Exit Polls: Kazakh President's Party Won 82 Percent
March 20, 2016
by RFE/RL's Kazakh Service
Exit polls from Kazakhstan's parliamentary elections suggest President Nursultan Nazarbaev's ruling party has won 82 percent of the vote.
The Central Election Commission announced that voter turnout on March 20 was at least 77 percent.
None of the elections held in Kazakhstan since its independence from the Soviet Union in December 1991 have ever been deemed free or fair by Western countries or international observers.
Previous concerns have included reports of ballot tampering, multiple voting, harassment of opposition candidates, and press censorship.
RFE/RL reporters on March 20 observed ballot-box stuffing and voting on behalf of family members in several regions throughout the country.
Nazarbaev's Nur Otan party faced no real competition for places in the 107-seat Mazhilis, the lower house of parliament.
In addition to Nur Otan, exit polls suggested two other parties allied with Nazarbaev each received just over 7 percent of the vote -- the minimum required to win party seats through proportional representation.
They were the pro-government Communist People's Party and Ak Zhol.
Of the three remaining parties, the agrarian party Auyl and environmentalists in Birlik are loyal to Nazarbaev.
The Nationwide Social Democratic Party was positioned as the opposition.
Attention is focused on the president's daughter Darigha Nazarbaeva, who is deputy prime minister and also on the Nur Otan party list as a candidate.
If she leaves the government, she could become the speaker of the lower house, which would solidify her position as a potential presidential successor to her 75-year-old father.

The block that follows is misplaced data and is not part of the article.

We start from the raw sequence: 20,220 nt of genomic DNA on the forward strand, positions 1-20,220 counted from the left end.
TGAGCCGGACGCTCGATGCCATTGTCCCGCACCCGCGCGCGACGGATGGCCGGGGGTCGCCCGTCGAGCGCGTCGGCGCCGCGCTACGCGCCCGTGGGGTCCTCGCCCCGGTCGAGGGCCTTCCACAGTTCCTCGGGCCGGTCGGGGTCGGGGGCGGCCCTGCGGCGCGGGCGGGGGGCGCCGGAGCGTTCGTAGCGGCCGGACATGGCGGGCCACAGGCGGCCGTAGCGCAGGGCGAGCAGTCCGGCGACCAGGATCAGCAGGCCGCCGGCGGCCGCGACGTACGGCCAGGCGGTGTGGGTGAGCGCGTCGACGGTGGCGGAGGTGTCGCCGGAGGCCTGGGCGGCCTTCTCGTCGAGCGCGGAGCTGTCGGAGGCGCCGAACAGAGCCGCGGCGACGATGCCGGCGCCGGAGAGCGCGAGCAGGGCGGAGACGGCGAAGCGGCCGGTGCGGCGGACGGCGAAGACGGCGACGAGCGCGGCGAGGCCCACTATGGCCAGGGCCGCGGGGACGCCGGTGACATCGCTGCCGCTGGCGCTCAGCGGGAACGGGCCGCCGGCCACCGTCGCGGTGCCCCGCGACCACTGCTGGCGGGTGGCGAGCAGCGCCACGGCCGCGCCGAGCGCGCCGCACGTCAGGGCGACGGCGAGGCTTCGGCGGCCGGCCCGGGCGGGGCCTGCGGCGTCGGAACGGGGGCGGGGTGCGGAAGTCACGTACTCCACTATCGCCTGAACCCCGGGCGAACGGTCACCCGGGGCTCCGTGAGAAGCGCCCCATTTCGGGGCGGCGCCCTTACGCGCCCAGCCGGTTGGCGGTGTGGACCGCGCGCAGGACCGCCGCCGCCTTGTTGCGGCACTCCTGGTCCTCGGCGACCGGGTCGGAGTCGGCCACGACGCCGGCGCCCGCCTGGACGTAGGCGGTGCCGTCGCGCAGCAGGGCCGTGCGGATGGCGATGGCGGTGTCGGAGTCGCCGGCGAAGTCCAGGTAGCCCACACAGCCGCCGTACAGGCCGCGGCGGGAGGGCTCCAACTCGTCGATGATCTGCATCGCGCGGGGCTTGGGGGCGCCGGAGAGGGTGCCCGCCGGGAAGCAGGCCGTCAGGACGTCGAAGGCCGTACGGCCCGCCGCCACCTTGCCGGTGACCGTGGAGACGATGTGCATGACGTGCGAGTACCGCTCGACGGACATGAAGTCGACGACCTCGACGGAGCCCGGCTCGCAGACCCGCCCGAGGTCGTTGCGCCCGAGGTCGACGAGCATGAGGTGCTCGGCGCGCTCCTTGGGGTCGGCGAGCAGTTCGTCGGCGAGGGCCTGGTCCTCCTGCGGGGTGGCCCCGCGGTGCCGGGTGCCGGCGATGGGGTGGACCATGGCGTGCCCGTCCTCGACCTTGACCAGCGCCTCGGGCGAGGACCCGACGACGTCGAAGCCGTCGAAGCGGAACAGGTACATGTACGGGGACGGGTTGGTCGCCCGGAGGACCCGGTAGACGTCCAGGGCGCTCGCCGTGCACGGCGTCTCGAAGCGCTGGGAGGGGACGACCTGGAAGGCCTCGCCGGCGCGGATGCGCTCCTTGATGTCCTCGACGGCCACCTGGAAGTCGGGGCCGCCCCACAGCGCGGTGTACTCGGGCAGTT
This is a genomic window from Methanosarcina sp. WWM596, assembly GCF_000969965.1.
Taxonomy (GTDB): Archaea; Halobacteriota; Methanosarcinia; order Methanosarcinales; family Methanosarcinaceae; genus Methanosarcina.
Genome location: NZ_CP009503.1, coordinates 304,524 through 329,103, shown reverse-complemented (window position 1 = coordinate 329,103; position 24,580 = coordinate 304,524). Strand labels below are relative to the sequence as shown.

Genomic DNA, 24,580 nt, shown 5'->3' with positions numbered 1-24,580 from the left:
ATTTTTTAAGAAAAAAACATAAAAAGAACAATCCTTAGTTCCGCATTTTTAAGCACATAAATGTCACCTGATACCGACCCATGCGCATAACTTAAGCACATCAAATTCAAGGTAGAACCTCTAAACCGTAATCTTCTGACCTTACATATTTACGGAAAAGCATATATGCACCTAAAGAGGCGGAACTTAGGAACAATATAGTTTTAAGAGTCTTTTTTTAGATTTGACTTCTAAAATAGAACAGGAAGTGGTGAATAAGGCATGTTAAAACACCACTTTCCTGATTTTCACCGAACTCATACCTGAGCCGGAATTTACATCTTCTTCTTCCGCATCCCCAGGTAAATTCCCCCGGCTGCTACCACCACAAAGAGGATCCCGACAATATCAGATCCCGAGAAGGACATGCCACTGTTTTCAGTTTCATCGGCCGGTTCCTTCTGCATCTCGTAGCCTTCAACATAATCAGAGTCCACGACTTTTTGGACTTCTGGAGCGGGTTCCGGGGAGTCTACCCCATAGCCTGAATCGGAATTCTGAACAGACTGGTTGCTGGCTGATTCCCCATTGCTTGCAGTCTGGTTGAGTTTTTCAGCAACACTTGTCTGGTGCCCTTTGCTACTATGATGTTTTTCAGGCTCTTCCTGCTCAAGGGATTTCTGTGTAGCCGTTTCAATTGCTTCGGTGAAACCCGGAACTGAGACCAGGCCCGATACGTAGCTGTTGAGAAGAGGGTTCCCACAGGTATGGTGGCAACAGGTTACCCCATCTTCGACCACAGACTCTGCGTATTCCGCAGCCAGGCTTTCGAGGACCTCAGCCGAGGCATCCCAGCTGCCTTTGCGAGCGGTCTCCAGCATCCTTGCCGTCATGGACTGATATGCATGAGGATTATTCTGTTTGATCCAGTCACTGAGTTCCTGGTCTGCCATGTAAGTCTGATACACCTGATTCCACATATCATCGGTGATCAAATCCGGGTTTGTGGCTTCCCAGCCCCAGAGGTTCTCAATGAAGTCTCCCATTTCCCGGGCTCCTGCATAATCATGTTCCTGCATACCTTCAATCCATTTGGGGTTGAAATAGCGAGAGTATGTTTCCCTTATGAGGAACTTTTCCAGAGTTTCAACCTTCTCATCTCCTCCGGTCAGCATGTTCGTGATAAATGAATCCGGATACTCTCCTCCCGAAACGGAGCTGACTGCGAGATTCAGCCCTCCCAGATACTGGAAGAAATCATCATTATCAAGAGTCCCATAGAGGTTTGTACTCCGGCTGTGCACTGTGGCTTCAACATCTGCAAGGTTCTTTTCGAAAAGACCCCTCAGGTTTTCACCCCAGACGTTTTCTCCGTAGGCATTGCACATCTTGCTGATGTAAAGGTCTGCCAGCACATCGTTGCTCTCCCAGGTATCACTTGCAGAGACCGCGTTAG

Nazarbaev has ruled Kazakhstan virtually unopposed since before its independence from the Soviet Union in 1991. He has maintained close ties with the Kremlin since then.
Nazarbaev was elected in 2015 to a new five-year term as president after official results showed him taking 98 percent of the vote.
On March 20, after casting his ballot in the capital, Astana, Nazarbaev called on other countries "not to rush" Kazakhstan on the path toward democracy.
He told reporters at the polling station in Astana that Kazakhstan "is Asia," and that it had "different relationships -- family relationships, a different religion and different opportunities between people."
With reporting by Reuters, AFP, and TASS
Copyright (c) 2016. RFE/RL, Inc. Reprinted with the permission of Radio Free Europe/Radio Liberty, 1201 Connecticut Ave., N.W. Washington DC 20036.
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